VXI11 Ethernet Protocol for Linux

or: How to talk to your LXI-Compliant Agilent, LeCroy or Tektronix Scope from Linux over LAN

Steve D. Sharples

The code is now being maintained on github by a colleague: https://github.com/applied-optics/vxi11
Please follow the link above to get the code. The following is legacy, and will be left here for a while, but will eventually be deleted.

Website updated: 30 July 2015 (above note).
Related links:
Linux Drivers for Agilent Infiniium Oscilloscopes (built on this VXI-11 protocol and user library)
Linux Drivers for Tektronix Oscilloscopes and Arbitrary Function Generators (built on this VXI-11 protocol and user library)
TCP/IP Control of a LeCroy DSO with Linux (uses LeCroy's own VICP protocol)
Random links:
Hardware Linux/open source drivers | Eagle PCB -> PCBTrain Export Mini How-To | Eagle PCB -> LPKF Milling Machine Mini-How-To | strip_nl: newline (CR) stripper | Applied Optics Group at EEE, University of Nottingham (who we are)

Skip to the end...

Here's a link to a tarball of the latest source: vxi11.tar.gz. Once you've untarred it, have a gander at the README.txt file. You might also want to have a quick butchers at the CHANGELOG.txt file.

For those in a real hurry, check out the 30 second quick download and installation instructions.

NOTE: I've published a set of code for Tektronix oscilloscopes and arbitrary function generator, to complement a set of code for Agilent Infiniium oscilloscopes, consisting of a user library and a few example command line utilities. Both the Agilent code and Tek code is built on top of this (the vxi11) code, so you will need both if you want to use it.


This is a collection of source code that will allow you to talk to ethernet- enabled instruments that use the VXI11 protocol, from Linux. This includes a wide range of instruments (including oscilloscopes, logic analysers, spectrum analysers, function generators etc) by a wide range of manufacturers (including Tektronix, Agilent, LeCroy and Anritsu to name just four). An interactive "send and receive" utility is included as an example.

You may want to build on to this libraries for your specific instruments - I've currently got libraries for talking to Agilent Infiniium scopes, Tektronix scopes, and Tektronix arbitrary function generators (AFGs) too. LeCroy scope drivers will follow shortly. Basically if you've got a Programmer's Reference for your instrument, and this code, you should be able to cobble something together.

The source code (libraries and a couple of example programs) for talking to Tektronix scopes and AFGs is available here. Similar code for talking to Agilent Infiniium scopes is available here. (You will still need the vxi11 source too.)

This collection of code has been produced because, around June 2006, I grew frustrated at how difficult it seemed to be to do a relatively simple task. None of the major manufacturers had any "out of the box" Linux solutions to talking to their instruments (although often I would talk to technical folks who would try their best to help; Randy White of Tektronix of particular note). One of the solutions offered was to use something called NI VISA; most of this is closed source, it was enormous, and I had worries about legacy issues with changing PC hardware. And on top of that you have to pay for it.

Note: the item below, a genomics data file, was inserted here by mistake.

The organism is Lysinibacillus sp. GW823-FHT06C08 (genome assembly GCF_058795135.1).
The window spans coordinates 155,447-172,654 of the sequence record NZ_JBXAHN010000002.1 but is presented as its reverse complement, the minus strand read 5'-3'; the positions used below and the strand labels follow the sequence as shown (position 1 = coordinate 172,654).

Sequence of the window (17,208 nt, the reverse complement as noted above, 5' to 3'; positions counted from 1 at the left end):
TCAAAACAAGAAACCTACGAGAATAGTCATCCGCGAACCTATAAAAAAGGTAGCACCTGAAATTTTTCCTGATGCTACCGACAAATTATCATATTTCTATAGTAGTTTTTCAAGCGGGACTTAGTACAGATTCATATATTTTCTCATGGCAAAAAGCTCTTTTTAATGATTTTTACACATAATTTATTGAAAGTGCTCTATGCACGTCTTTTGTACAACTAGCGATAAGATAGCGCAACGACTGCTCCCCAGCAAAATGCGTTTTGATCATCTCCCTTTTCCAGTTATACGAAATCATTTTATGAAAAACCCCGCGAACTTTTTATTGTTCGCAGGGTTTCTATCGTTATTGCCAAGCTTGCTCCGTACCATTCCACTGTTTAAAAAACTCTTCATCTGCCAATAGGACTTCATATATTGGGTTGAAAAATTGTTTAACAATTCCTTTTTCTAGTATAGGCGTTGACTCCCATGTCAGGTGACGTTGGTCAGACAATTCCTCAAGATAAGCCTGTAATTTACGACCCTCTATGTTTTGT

Via Guy McBride at Agilent, I obtained a copy of a vxi11.x RPC file similar to the one included here (although no-one at Agilent seemed to know or care where it came from). After lots of searching on the information superhighway I located what I believe is the original source (or something like it); see the section on vxi11.x below. This source seems to have literally been written from the published VXI11 protocol. I also received from Agilent a simple example program that showed you how to use the protocol; working from this and the (open) source that uses the vxi11.x that is included here, I wrote vxi11_cmd and the user libraries. Also helping me along the way were the VXI-11 RPC Programming Guide for the 8065 (PDF) and the VXI-11 and HP E2050A (PDF) Programmer's Guide. After I wrote the library, I found (and wish I'd found earlier) an article in Test and Measurement World called Linux controls instruments through Ethernet. From there, there was originally a link to a zip-file, including an 8-page Word document and some source code, published by Stefan Kopp of Agilent. The original link is now dead, but you can find a copy via the internet archive wayback machine (click on the blue circle around the number 28 on May). This is well worth a look if you're interested, and something I unfortunately missed completely whilst writing this code.

More online resources

Oliver Schulz pointed out that in spring 2007 Agilent published some Application Notes concerning Linux in general, and the VXI11 protocol in particular:
AN 1465-27 Using Linux in Your Test Systems: Linux Basics (PDF)
AN 1465-28 Using Linux to Control LXI Instruments Through VXI-11 (PDF)
AN 1465-29 Using Linux to Control LXI Instruments Through TCP (PDF)
The second of these may be of interest if you wish to extend the code (making use of the abort channel, or implementing service requests). As always, I would be interested in any suggestions, constructive critisism, bug fixes or patches.

Description of the lightweight Linux vxi11 code

This collection of source code consists of:

1. vxi11.x

This file, is the amalgamation of vxi11core.rpcl and vxi11intr.rpcl which are part of the asynDriver (R4-5) EPICS module. More general information about EPICS is available from: http://www.aps.anl.gov/epics/. This code is open source, and is covered under the copyright notice and software license agreement shown in the vxi11.x file itself, and also at: http://www.aps.anl.gov/epics/license/open.php.

It is intended as a lightweight base for the vxi11 rpc protocol. If you run rpcgen on this file, it will generate C files and headers, from which it is relatively simple to write C programs to communicate with a range of ethernet-enabled instruments.

2. vxi11_user.cc (and vxi11_user.h)